In the midst of Hurricane Harvey in August 2017, Nanci Decker had one thought: to get to The Centrum. She found a nearby patron with a boat who took her to the Cypresswood Drive venue. Upon arriving, two main things stuck out to her.

“I actually looked inside and asked myself if it was OK to open the door,” Decker said. “I was afraid the water was going to rush in. Then it was ‘Nancy, you're so stupid. The water is already here.’ I don't know what I was thinking.”

Decker’s second thought was the absolute stillness. After spending 17 years working with the Cypress Creek Foundation for the Arts and Community Enrichment, Decker—now the organization’s executive director—had been in and out of The Centrum at all hours of the day. However, this was the first time there was no air conditioning running and no street noise—just silence.

“That was the first sort of chilling feeling like, ‘Whoa, something's really going on,’” Decker said.

Remembering Harvey

This August marks the five-year anniversary of Harvey. While the properties impacted may no longer show any visible damages, many business owners and nonprofit leaders in the Cypress Creek Cultural District—a hub of arts and entertainment activities for the Cypress Creek community—will always remember what happened during that storm.

The Cypress Creek watershed total was 29.3 inches of rainfall over the four-day storm, according to the Harris County Flood Control District. This resulted in many of the structures along Cypresswood Drive in Spring to be completely flooded.

For Hasta La Pasta owner Alan Smith, Aug. 27 will always be significant because it is his birthday.

Upon returning home that day in 2017, his wife suggested he move the van to the front of the lot. Smith was confident the shopping center would not flood but still moved the van to appease his wife.

“I said, ‘In the worst-case scenario, we might get a little water in the back,’ and so I moved [the van] out front and only to find out about the next day people are streaming Facebook videos from jet skis and rowboats and stuff in front of my shopping center,” Smith said.

Hasta La Pasta had 3 feet of water inside. The interior had to be totally redone and all the kitchen appliances replaced. With the help of many loans and grants, Smith said the restaurant was officially able to reopen in March 2018.

“I would say the uplifting part, if you want to call it that, was how much positive energy and positive support we got from the community,” Smith said.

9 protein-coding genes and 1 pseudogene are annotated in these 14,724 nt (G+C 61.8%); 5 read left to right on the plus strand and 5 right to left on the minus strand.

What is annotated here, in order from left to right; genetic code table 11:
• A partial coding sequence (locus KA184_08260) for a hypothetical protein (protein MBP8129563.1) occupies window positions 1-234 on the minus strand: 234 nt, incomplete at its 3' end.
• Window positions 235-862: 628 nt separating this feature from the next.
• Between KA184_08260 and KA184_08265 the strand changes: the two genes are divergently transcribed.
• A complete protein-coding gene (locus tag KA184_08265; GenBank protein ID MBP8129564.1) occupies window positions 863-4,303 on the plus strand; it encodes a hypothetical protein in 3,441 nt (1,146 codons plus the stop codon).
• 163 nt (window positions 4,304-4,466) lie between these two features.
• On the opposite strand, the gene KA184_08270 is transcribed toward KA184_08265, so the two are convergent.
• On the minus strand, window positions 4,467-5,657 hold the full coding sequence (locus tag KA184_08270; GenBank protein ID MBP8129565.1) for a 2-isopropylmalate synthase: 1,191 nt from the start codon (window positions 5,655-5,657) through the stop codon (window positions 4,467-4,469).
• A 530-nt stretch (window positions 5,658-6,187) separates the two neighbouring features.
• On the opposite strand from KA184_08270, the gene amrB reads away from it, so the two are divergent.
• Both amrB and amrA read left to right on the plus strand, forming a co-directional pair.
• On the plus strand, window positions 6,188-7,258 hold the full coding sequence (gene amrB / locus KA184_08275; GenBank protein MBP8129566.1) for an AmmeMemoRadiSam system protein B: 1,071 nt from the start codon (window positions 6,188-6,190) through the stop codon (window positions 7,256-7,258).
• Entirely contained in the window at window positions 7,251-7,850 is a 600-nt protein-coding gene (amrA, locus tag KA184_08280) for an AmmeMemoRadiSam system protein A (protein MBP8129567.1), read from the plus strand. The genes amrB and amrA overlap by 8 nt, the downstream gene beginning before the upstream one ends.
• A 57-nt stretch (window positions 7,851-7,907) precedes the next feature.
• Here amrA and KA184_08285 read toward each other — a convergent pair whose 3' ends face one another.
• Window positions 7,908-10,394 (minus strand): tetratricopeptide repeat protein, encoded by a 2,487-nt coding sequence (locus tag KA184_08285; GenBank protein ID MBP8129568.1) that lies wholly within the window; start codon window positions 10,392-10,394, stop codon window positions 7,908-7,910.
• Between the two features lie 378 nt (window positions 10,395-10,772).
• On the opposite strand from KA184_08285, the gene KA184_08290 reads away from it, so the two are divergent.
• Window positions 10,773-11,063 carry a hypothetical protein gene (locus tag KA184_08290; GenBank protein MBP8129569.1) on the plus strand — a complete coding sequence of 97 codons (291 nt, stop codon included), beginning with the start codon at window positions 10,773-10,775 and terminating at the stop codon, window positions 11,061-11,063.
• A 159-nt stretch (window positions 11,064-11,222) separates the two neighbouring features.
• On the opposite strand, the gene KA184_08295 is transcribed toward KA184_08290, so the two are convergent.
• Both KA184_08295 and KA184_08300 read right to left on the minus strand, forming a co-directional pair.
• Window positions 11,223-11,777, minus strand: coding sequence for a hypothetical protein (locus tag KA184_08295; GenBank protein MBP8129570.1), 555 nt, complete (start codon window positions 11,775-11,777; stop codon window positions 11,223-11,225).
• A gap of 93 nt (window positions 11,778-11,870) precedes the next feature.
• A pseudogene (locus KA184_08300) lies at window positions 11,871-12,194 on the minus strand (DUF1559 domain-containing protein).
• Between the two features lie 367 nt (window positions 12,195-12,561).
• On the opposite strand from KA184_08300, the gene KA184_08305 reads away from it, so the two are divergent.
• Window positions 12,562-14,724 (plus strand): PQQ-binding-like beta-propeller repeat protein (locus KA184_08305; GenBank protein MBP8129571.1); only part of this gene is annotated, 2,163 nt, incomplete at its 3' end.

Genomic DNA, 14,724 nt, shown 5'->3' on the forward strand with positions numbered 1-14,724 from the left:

To this day, Smith claims customers are still happy to see businesses surviving post-Hurricane Harvey. Smith recalled a group of customers a few days ago that personally thanked him for still being open.

“I thought to myself, ‘That was like five years ago, but it's in their memory,’” Smith said. “It's in there, you know, since we've been around long enough and are part of the community.”

Recovering from Harvey

To better prepare for another hurricane situation, the restaurant now has flood insurance. Smith said he trusts that the community is also better prepared now with more flood mitigation projects.

“The Houston Northwest area has taken some very strategic and positive strides towards preventing another event like this,” Smith said.

Other organizations that had flood damage, such as the Pearl Fincher Museum of Fine Arts and the Barbara Bush Branch Library, were able to reopen in 2018. However, The Centrum did not reopen until spring 2021.

Decker said this posed an issue as Cypress Creek FACE ran all of its performances through The Centrum. For four years, Cypress Creek FACE had to resort to other venues. The first year after Harvey, Decker said Cypress Creek FACE was holding performances at eight different venues, ranging from local high schools to churches.

After being forced to relocate, Decker said the organization is now more comfortable hosting artists at locations outside The Centrum.

“It opened us up to the idea of being a community arts center and community arts presenters really focusing on what can we give to the community, what can we provide them, not just focused on what can we put in that building, what can we present in that building,” Decker said.

The organization recently announced its 26th anniversary season, which will begin Oct. 8. While the Star-Lit and Promenade Series will be held at The Centrum, the Free Children Series will be held at the Mangum-Howell Community Center.

The Barbara Bush Branch Library took eight months to officially reopen in May 2018. According to Branch Manager Clara Maynard, Harvey’s effects were purely physical. Library officials have since learned to house their air conditioning units on a raised platform and no longer keep books on the bottom shelves.

With the help of the community, Maynard said Barbara Bush Library Friends was able to raise $100,000 to replace children’s books ruined by stormwater.

“It was inspiring to see everyone work together,” Maynard said.